Our world is becoming more and more digitised. With travel curbed and remote work an option for many because of the pandemic, the digital world has been expanding even faster than we imagined it would. We knew it was bound to happen but were unaware of the rate of growth. Are we truly ready and equipped to face the digital world and beyond?
The answer is yes — that is if we’re ready to understand and face the challenges that transformation brings. If we are facing problems from the digital world, they stem from our own misconceptions of the role technology plays in the workplace. We will find it more difficult to successfully carry out digital transformation when people themselves don’t transform in parallel.
Today I want to share with you some of the misconceptions about digital transformation that could hinder us from successfully implementing it in our organisations.
The first misconception is that technology replaces people. While technology can replace some human tasks, it cannot fully replace humans just yet. This misconception creates fear, so some people avoid technology as a whole rather than embracing its potential.
In reality, this can be turned around — technology can support our strengths and free us of mundane tasks, while we develop ourselves in other ways to drive our careers and businesses forward. In fact, we can look at technology as way to help us shift our focus to more important things. Administrative tasks may never go away but they can be supported and made easier using technology.
The second misconception is that technology will make things faster and more efficient for organisations. While this is true in many ways, it still ties in with the first point that technology cannot fully replace people. It can make work more efficient, but people still hold the power to spur on organisational efficiency and agility.
Digital transformation isn’t all about the best technologies to support the organisation. It is about using technology to support the people who really drive the business forward through the power of human connections.
The third misconception is that digital transformation is all about integrating technology in the workplace. Going digital isn’t just about new softwares or hardware. In fact, to successfully begin digital transformation, organisations must become hyper-focused on customers. Understanding their true needs and answering them through innovation and technology is how the organisation can become sustainable.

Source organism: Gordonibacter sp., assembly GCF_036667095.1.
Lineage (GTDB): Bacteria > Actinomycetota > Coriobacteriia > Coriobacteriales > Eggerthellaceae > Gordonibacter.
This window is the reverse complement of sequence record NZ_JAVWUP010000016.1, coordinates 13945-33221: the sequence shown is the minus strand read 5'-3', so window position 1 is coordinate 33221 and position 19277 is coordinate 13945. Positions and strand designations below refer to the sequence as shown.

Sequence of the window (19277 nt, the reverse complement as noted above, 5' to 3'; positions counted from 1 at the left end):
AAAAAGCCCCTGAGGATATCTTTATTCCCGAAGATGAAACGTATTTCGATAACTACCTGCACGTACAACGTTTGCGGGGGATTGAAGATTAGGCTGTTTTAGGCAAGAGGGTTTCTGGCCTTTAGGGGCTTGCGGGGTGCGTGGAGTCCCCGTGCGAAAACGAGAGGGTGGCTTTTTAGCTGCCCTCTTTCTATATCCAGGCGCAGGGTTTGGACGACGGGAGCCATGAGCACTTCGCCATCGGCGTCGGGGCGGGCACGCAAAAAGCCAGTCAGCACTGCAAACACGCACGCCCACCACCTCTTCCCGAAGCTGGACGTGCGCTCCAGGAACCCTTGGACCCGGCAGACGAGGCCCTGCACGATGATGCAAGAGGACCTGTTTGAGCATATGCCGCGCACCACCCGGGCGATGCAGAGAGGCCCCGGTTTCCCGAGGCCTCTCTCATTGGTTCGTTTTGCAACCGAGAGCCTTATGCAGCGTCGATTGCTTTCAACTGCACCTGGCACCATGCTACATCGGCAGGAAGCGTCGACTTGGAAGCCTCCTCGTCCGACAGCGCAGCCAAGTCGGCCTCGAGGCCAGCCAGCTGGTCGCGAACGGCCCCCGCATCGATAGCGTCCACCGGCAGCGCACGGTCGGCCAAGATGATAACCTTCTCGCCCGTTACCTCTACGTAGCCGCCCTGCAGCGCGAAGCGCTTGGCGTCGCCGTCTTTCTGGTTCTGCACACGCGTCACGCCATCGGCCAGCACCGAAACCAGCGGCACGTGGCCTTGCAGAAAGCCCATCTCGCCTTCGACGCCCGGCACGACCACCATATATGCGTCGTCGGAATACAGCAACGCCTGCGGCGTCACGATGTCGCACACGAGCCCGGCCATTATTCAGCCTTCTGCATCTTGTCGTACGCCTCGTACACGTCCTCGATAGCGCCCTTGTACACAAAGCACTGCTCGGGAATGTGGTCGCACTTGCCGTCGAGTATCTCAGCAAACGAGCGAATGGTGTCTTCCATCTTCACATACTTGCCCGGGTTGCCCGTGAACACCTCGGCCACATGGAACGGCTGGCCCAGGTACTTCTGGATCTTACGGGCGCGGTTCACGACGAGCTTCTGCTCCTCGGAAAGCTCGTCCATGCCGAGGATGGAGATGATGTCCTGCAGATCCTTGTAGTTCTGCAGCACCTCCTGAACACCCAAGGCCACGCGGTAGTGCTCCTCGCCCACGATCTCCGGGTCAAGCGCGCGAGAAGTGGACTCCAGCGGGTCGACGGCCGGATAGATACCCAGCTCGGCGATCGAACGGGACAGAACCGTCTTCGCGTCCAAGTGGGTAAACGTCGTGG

While the customer is one focus, it’s also important to ensure your people have the right mindset to constantly learn new things so they can keep pace with change. Digitisation requires agility, not just in work but also in terms of learning the things that will be important going forward.
The fourth misconception is that digital transformation is an option and not necessary for businesses that don’t use machinery or technology to function. As I mentioned previously, digital transformation doesn’t focus only on technological growth for the business but more on supporting people’s growth to drives business growth.
Without people, digital transformation won’t be successful. So whether our businesses make heavy use of technology or not, it is still important to consider when thinking about the future of the organisation. A good example of digital transformation for businesses, regardless of the level of hardware or software the company uses, is the shift toward remote work during the pandemic lockdown earlier this year.
The final misconception is that digital transformation is now a major requirement for every company to succeed. While the fourth misconception speaks of its importance, it doesn’t necessarily mean every company must make a 360-degree transformation toward becoming digital. Not every business requires it, but nearly every business needs to transform on some levels in order to meet the challenges of the changing business landscape.
Digital transformation will look different to different industries and organisations. Some businesses may find a full transformation is required to answer customer needs, and some may only require basic changes to ensure they can sustain success in the future.
People are the core and heart of every organisation so it is only natural that whatever changes and transformations take place — in this case digital — people still remain at the core. When digital transformation efforts fail, it is usually because people do not fully support them because of negative misconceptions. We are hard-wired to stick to the usual because if it works, so why change?
Digital transformations are initiatives that need to span the entire organisation. The decision to transform is one that leaders must buy into, but they must also be able to inspire and empower their people to embrace the change to sustain future success.
Arinya Talerngsri is Chief Capability Officer and Managing Director at SEAC - Southeast Asia’s Lifelong Learning Center. She can be reached by email at firstname.lastname@example.org or https://www.linkedin.com/in/arinya-talerngsri-53b81aa. Explore and experience our lifelong learning ecosystem today at https://www.yournextu.com